The difference a day makes

Walks around Brig o’ Turk are many and varied and the ever-changing weather simply makes things more interesting. Two walks around Loch Venachar, on consecutive days, were quite different experiences.

Walk 1, Loch Venachar’s north shore
Walk 2, west of Loch Venachar

Walk 1 was a waterproof and welly-boot walk with mud and snow the order of the day. Walk 2 was dry, crisp and icy so that walking boots – and sunglasses – were essential. The best advice we can offer visitors planning a walk in this particular Park (Loch Lomond & Trossachs National Park) is to come prepared for everything. ūüėČ

A walk on Lendrick Hill

The first few weeks of the new decade have been mostly wet and fairly miserable so a brief spell of fine weather and sunshine recently was the perfect excuse to get outside. And what better way to blow off the cobwebs than with a short hillwalk around the village on a route that offers panoramic views of the surrounding countryside.

For guests at Tigh a’ Mhaide, the Lendrick Hill walk begins at the door. Turning east on to the road through the village, the walk follows the pavement as far as it goes before continuing along a path and crossing the A821 at the eastern edge of Brig o’ Turk. Once on the north side of the road, the path divides and boardwalks lead both right and left. Here, our walk turns right and follows the signposted path for Lendrick Hill and the Woodland Trust for Scotland (WTS) visitor gateway.

For most visitors, the Lendrick Hill walk begins when they park beside the WTS visitor gateway but guests at Tigh a’ Mhaide can walk there. Lendrick Hill rises behind the gateway.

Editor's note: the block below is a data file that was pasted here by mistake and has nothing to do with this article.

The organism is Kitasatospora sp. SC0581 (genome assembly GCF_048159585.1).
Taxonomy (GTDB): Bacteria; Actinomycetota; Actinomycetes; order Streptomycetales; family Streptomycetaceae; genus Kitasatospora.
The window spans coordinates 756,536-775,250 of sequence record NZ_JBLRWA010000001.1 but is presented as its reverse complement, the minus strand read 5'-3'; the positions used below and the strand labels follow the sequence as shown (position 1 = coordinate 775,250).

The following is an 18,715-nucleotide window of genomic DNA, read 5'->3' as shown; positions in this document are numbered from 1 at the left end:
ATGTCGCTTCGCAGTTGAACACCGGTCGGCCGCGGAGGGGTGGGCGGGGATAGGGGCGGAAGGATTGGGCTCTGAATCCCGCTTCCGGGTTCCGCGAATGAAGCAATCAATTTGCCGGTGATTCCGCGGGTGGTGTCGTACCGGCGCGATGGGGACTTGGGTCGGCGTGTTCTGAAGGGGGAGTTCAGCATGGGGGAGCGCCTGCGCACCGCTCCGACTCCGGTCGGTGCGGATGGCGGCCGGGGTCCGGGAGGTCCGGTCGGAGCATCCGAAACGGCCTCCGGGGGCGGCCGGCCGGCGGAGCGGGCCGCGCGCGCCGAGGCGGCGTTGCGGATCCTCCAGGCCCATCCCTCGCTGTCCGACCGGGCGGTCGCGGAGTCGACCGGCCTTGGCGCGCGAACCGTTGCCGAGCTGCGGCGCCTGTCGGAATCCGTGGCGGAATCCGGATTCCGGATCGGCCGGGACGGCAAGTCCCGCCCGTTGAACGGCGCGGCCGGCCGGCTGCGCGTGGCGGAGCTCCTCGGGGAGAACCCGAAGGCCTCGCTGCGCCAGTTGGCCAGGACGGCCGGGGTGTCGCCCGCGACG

The cylindrical shape of the wood-clad visitor gateway reminds me of an iron-age broch, though, given it was created by the Woodland Trust, perhaps the allusion is intended to be to tree trunks. The gateway is open from April to October. In addition to leaflets, maps and information about the Trust’s work in the area, it offers a children’s play corner and toilets.

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Local peak among top views in Scotland

Visit Scotland has ranked¬†the view from the top of local peak Ben A’an at number five on its list of top 12 iconic Scottish views.

Ben A'an from Loch Achray

Ben A’an is a¬†popular¬†walk with visitors to The Trossachs. At 1491 feet (454m), it’s not the highest hill in the area but is¬†a favourite with visitors because of its accessibility and stunning view. Its¬†distinctive triangular peak towers above the Trossachs Kirk on the shores of Loch Achray and from the top, there’s a panoramic view over almost the entire length of Loch Katrine with Ben Lomond beyond to the west. Ben Venue is directly opposite to the south and¬†to the east are Lochs Achray and Venachar.

The view from Ben A'an

Seen from the peak of Ben A’an, Loch Katrine stretches away into the distance. Image credit: J S Cox

You can see the full list of 12 iconic Scottish views on the Visit Scotland website here¬†and there’s a detailed description of the Ben A’an walk on the excellent Walk Highlands website¬†here.